May 232016
 

Recently Rod Cameron, of Raytown, messaged us on Facebook after reading Damming the Osage. Rod lived along the Osage River in the 1970s. He shared with us a poem he had written as he watched Truman Dam being built. It is a poignant and moving meditation, so evocative of the river we knew. Wish we had known about this poem when we were working on the book. We would have asked permission to include it. He has given us permission to publish it here on our blog. We asked Rod too if he would write some of his memories of life in Benton County.  He recalls “County Road KK: the recluse and the river.”

Dam Site (Kaysinger)

From the white summit of the bluff,
I look down on backs of vultures
Sliding along the trees like
Time-lapse movies of cloud shadows,
Working against the green
Of soybean fields and rising hills.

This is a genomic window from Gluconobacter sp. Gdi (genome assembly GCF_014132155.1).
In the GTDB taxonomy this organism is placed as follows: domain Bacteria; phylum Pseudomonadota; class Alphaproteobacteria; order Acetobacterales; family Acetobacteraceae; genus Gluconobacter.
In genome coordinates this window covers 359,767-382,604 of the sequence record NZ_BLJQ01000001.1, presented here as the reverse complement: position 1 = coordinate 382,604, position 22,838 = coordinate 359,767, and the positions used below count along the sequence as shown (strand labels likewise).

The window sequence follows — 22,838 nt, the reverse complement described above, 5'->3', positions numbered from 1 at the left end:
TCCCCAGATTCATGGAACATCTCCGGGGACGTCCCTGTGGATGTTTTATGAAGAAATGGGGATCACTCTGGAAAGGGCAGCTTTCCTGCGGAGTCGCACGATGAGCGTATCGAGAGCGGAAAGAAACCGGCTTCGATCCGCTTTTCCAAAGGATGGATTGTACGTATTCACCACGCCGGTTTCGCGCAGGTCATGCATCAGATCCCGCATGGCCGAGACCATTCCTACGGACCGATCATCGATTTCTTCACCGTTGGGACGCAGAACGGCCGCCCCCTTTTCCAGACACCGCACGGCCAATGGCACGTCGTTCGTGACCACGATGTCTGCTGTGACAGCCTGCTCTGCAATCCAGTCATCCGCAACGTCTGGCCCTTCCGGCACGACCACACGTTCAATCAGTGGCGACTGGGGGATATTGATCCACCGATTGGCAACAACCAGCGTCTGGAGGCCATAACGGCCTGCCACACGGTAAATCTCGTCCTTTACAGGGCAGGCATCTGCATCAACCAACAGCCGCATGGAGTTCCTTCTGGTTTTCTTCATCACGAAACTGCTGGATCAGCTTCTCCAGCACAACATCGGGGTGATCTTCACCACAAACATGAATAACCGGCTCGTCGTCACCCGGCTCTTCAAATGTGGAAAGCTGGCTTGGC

The Osage
Sweeps across the valley floor
Tonguing thoughts
And swallowing sorrow
Thrown its way in glances.
Yet, someone decides:
Stop this river here.

So, lazily it will wallow and get fat,
Roll slowly in the breeze; it will eat old
Boat docks and rub softly the hills,
It will be as great as a padded room.

Rod-v2

Rod is a 65-year-old, recently retired, high school English teacher.  A native of Missouri, he grew up in Kansas City but spent a great deal of time on the Osage River near Warsaw, Missouri. He holds degrees in English from Missouri Valley College in Marshall, Missouri, and the University of Central Missouri in Warrensburg. After teaching for five years in Marshall, Rod moved to Iowa for the remainder of his 37-year career.  Currently, Rod and his wife Sally live in Raytown, Missouri, along with their two rescue dogs, Lucky and Lady.